It is awful to consider that a woman of brilliance and perhaps genius, one who insisted sincerely that she wanted to be known for her ideas and spirit, should have so invested in the world’s idea of her that she practically disfigured herself trying to maintain the youth and beauty that she’d considered such a distraction. But such were the colossal difficulties and pressures of being a glamour star of the mid-20th century.

Still, on balance, Bombshell tells the story of a triumphant and consequential life. And there’s more: Everybody interviewed on camera about her apparently really liked her, especially her children. That’s no small achievement.

More Film...
First Man
Shooting the moon

In examining Damien Chazelle’s filmography, the young director has never made the same film twice. He seesawed from jazz conservatory drama Whiplash, essentially a monster movie, to La La Land, which chronicled the fraught journey of Hollywood dreamers in the form of a classical Hollywood…

more »
Blaze
Drunken angel

Maybe it’s a stretch to make a biopic about a singer best known for a song another singer wrote about him. Or maybe that’s what biopics are for: to throw light onto figures who’ve been unfairly cast in the shadows. The better biopics, anyway, and Ethan Hawke’s Blaze is one of them,…

more »
Doctober
Seeing is believing

On the surface, everything at the Pickford Film Center during the days before Doctober launches on Fri., Sept. 28 appears to be business as usual. Behind the scenes, however, the many moving pieces of the annual month-long celebration of all things documentary are being snapped into place.…

more »
Events
Today
Rainbow Reads

3:00pm|Ferndale Library

Cook It and Book It

3:30pm|Lynden Library

All-Paces Run

6:00pm|Fairhaven Runners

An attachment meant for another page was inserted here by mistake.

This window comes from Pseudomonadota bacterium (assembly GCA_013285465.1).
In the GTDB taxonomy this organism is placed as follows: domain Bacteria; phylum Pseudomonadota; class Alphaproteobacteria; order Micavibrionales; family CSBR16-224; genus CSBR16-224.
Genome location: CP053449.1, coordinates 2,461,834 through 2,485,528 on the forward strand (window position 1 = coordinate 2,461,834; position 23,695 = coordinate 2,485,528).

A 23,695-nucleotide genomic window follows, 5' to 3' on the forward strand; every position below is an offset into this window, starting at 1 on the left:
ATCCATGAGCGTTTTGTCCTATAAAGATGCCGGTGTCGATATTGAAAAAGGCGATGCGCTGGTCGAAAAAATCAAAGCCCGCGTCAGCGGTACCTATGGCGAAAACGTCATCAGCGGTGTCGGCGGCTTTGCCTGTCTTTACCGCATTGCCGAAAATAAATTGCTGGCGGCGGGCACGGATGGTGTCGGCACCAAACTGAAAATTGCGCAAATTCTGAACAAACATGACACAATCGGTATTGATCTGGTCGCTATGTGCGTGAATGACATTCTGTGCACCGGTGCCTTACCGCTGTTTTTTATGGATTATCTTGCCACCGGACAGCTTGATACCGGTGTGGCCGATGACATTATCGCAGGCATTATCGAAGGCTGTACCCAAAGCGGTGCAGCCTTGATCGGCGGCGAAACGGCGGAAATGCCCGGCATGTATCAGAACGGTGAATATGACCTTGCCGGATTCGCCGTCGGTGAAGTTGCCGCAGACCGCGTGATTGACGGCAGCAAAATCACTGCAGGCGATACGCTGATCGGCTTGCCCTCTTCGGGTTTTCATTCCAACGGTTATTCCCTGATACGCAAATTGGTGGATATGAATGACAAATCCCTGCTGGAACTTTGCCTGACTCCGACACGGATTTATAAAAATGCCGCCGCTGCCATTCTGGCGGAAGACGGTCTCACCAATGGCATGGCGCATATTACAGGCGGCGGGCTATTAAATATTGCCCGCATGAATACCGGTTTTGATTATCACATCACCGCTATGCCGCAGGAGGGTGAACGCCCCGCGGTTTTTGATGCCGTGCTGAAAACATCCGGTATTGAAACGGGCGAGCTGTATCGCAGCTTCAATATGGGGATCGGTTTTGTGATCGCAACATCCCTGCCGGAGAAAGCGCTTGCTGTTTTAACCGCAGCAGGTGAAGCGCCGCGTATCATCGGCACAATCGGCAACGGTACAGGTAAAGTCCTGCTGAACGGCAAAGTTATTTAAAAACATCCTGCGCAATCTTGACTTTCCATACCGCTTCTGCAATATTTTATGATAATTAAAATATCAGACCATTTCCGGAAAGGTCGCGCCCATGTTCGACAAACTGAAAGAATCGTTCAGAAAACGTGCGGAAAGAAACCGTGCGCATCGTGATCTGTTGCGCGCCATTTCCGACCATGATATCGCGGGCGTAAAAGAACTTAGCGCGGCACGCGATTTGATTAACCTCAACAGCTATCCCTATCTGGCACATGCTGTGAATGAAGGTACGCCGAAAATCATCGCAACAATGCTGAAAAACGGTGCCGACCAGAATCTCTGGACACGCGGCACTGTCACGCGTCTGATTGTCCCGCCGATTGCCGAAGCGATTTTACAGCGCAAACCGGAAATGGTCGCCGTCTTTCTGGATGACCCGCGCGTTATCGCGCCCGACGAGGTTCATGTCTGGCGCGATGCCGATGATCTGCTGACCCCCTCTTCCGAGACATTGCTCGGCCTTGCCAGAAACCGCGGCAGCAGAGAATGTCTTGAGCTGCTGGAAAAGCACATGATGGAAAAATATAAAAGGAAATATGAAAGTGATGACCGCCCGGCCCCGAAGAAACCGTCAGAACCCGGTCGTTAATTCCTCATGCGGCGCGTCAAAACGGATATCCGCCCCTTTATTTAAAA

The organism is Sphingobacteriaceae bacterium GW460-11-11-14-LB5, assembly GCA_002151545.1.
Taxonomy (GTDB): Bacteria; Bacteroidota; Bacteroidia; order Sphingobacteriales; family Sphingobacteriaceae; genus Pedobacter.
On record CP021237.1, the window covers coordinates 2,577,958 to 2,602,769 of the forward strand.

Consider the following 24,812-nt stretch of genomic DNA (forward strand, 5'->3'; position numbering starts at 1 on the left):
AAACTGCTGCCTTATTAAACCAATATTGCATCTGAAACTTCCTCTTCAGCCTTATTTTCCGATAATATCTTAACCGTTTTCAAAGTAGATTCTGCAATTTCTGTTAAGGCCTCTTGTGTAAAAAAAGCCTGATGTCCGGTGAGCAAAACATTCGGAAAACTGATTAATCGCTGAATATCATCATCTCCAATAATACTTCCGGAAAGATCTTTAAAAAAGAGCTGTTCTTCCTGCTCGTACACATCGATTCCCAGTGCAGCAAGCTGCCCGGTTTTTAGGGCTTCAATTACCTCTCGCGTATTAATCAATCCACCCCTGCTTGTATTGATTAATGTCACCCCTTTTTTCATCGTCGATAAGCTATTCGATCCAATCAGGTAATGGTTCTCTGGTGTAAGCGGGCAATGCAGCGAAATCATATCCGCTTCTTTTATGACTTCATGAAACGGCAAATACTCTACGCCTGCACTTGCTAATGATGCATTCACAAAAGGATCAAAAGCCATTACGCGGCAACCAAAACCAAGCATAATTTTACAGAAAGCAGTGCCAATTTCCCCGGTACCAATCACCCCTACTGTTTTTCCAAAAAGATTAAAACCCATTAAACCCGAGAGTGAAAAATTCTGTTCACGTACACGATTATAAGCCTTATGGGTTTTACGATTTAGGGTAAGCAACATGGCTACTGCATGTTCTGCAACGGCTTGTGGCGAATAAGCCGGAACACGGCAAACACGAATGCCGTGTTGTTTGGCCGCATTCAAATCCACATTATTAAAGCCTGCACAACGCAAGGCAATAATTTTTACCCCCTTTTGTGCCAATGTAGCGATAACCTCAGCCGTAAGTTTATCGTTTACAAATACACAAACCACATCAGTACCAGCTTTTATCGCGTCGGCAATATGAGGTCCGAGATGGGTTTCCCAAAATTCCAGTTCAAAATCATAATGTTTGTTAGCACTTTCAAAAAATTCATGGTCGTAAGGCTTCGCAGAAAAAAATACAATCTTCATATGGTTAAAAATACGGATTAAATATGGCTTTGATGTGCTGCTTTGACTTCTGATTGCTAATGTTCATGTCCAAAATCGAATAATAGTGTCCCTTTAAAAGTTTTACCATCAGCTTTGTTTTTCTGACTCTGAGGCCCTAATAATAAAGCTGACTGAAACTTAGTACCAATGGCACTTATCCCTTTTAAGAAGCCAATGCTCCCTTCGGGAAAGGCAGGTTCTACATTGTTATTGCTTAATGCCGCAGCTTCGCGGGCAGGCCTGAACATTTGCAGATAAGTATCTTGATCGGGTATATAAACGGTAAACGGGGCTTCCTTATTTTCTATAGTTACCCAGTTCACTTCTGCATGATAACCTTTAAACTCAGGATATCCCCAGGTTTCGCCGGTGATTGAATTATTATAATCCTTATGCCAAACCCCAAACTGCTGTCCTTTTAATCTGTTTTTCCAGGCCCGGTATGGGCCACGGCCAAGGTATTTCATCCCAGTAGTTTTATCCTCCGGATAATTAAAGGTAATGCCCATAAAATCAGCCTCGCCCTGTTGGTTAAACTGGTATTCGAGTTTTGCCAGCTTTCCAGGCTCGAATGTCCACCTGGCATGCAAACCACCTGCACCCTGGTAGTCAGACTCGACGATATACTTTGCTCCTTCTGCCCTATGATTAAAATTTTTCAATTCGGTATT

War Through the Eyes of Women Book Club

6:00pm|Bellingham Vet Center

Peru Novoandina

6:30pm|Community Food Co-op

Mind-Body-Food Connection

6:30pm|Cordata Community Food Co-op

WAKE Meeting

6:30pm|Nooksack Salmon Enhancement Center

Beginning Square Dance Lessons

7:00pm|Ten Mile Grange

Skagit Folk Dancers

7:00pm|Bayview Civic Hall

Books on Tap

7:00pm|North Fork Brewery

Fancy Bingo

7:30pm|Boundary Bay Brewery

Comedy Open Mic

7:30pm|Shakedown

Cascadia Weekly Subscribe Ad 1
Tomorrow
Bellingham at Home Informational Meeting

1:00pm|Bellingham Senior Activity Center

Endangered Species Curator's Tour

1:30pm|Whatcom Museum's Lightcatcher Building

Sedro-Woolley Farmers Market

3:00pm|Hammer Heritage Square

Prosecutors race is a referendum on reform

6:00pm

Creekside Open Mic

6:30pm|South Whatcom Library

Where the sidewalk ends

7:00pm

Walking to the End of the World

7:00pm|Village Books

Brian Dean Trio

7:00pm|Sylvia Center for the Arts

Climate Change and Forests

7:00pm|Sustainable Living Center

Modified documentary and Panel Discussion

7:30pm|Pickford Film Center

Village Books Trove Web
Thursday
Parkinson's Dance Class

10:00am|Ballet Bellingham

Fall Craft & Antique Show

10:00am|Northwest Washington Fairgrounds

Komo Kulshan Ski Swap

4:00pm|Bloedel Donovan

Jazz Jam

5:30pm|Illuminati Brewing

Camber Exhcange

5:30pm|1820 Scout Place

Falling Out of the Box Jewelry Challenge

6:00pm|Jansen Art Center

Squash Celebration

6:30pm|Community Food Co-op

Chuckanut Radio Hour

6:30pm|Whatcom Community College

Balkan Folk Dancers

7:00pm|Fairhaven Library

Nooksack River Travelogue

7:00pm|Whatcom Museum's Old City Hall

The Good, the Bad, and the Ugly

7:30pm|Upfront Theatre

How to Succeed in Business Without Really Trying

7:30pm|Anacortes Community Theatre

The Duck Variations

7:30pm|Sylvia Center for the Arts

The Skriker

7:30pm|Sylvia Center for the Arts

Side Show

7:30pm|Lincoln Theatre

see our complete calendar »

Trove Web Cascadia Weekly Subscribe Ad 1 Siro Village Books